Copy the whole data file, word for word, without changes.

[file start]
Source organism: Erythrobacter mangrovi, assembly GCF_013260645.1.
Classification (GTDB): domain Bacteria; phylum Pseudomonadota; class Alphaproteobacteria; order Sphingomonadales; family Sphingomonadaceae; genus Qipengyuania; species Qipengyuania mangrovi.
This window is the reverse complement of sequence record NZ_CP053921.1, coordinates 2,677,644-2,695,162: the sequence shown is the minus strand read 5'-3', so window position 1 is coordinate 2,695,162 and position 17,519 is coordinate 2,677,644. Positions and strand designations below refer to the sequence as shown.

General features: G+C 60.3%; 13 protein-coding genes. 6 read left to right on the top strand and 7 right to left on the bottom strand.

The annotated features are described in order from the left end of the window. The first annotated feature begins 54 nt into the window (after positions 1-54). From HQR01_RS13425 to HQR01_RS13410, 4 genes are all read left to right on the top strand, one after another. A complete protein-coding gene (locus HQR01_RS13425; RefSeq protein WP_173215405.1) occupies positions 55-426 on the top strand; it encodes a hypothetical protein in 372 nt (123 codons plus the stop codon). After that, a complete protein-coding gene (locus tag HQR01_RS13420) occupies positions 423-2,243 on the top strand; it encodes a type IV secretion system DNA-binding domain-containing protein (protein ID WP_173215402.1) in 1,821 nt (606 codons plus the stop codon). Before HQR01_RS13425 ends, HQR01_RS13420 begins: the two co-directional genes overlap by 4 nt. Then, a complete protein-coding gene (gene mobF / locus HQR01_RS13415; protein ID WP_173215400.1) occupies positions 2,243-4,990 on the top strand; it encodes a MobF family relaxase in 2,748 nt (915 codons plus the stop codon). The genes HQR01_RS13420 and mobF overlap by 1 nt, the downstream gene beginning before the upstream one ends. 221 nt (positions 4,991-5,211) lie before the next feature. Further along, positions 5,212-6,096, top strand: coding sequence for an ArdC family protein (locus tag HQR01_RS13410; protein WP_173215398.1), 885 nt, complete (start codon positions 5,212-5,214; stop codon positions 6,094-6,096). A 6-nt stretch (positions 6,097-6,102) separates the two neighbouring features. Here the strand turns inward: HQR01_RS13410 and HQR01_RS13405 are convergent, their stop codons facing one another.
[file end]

Source organism: Erythrobacter mangrovi, assembly GCF_013260645.1.
Classification (GTDB): domain Bacteria; phylum Pseudomonadota; class Alphaproteobacteria; order Sphingomonadales; family Sphingomonadaceae; genus Qipengyuania; species Qipengyuania mangrovi.
This window is the reverse complement of sequence record NZ_CP053921.1, coordinates 2,677,644-2,695,162: the sequence shown is the minus strand read 5'-3', so window position 1 is coordinate 2,695,162 and position 17,519 is coordinate 2,677,644. Positions and strand designations below refer to the sequence as shown.

General features: G+C 60.3%; 13 protein-coding genes. 6 read left to right on the top strand and 7 right to left on the bottom strand.

The annotated features are described in order from the left end of the window. The first annotated feature begins 54 nt into the window (after positions 1-54). From HQR01_RS13425 to HQR01_RS13410, 4 genes are all read left to right on the top strand, one after another. A complete protein-coding gene (locus HQR01_RS13425; RefSeq protein WP_173215405.1) occupies positions 55-426 on the top strand; it encodes a hypothetical protein in 372 nt (123 codons plus the stop codon). After that, a complete protein-coding gene (locus tag HQR01_RS13420) occupies positions 423-2,243 on the top strand; it encodes a type IV secretion system DNA-binding domain-containing protein (protein ID WP_173215402.1) in 1,821 nt (606 codons plus the stop codon). Before HQR01_RS13425 ends, HQR01_RS13420 begins: the two co-directional genes overlap by 4 nt. Then, a complete protein-coding gene (gene mobF / locus HQR01_RS13415; protein ID WP_173215400.1) occupies positions 2,243-4,990 on the top strand; it encodes a MobF family relaxase in 2,748 nt (915 codons plus the stop codon). The genes HQR01_RS13420 and mobF overlap by 1 nt, the downstream gene beginning before the upstream one ends. 221 nt (positions 4,991-5,211) lie before the next feature. Further along, positions 5,212-6,096, top strand: coding sequence for an ArdC family protein (locus tag HQR01_RS13410; protein WP_173215398.1), 885 nt, complete (start codon positions 5,212-5,214; stop codon positions 6,094-6,096). A 6-nt stretch (positions 6,097-6,102) separates the two neighbouring features. Here the strand turns inward: HQR01_RS13410 and HQR01_RS13405 are convergent, their stop codons facing one another.